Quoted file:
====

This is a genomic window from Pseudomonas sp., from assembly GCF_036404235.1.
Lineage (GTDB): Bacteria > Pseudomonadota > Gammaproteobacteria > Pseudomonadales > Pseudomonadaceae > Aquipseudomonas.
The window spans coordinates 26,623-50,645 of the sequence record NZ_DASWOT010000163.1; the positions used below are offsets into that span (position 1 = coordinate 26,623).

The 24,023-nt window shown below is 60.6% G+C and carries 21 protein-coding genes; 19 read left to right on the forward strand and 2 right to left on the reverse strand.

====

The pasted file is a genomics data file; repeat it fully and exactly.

This is a genomic window from Pseudomonas sp., from assembly GCF_036404235.1.
Lineage (GTDB): Bacteria > Pseudomonadota > Gammaproteobacteria > Pseudomonadales > Pseudomonadaceae > Aquipseudomonas.
The window spans coordinates 26,623-50,645 of the sequence record NZ_DASWOT010000163.1; the positions used below are offsets into that span (position 1 = coordinate 26,623).

The 24,023-nt window shown below is 60.6% G+C and carries 21 protein-coding genes; 19 read left to right on the forward strand and 2 right to left on the reverse strand.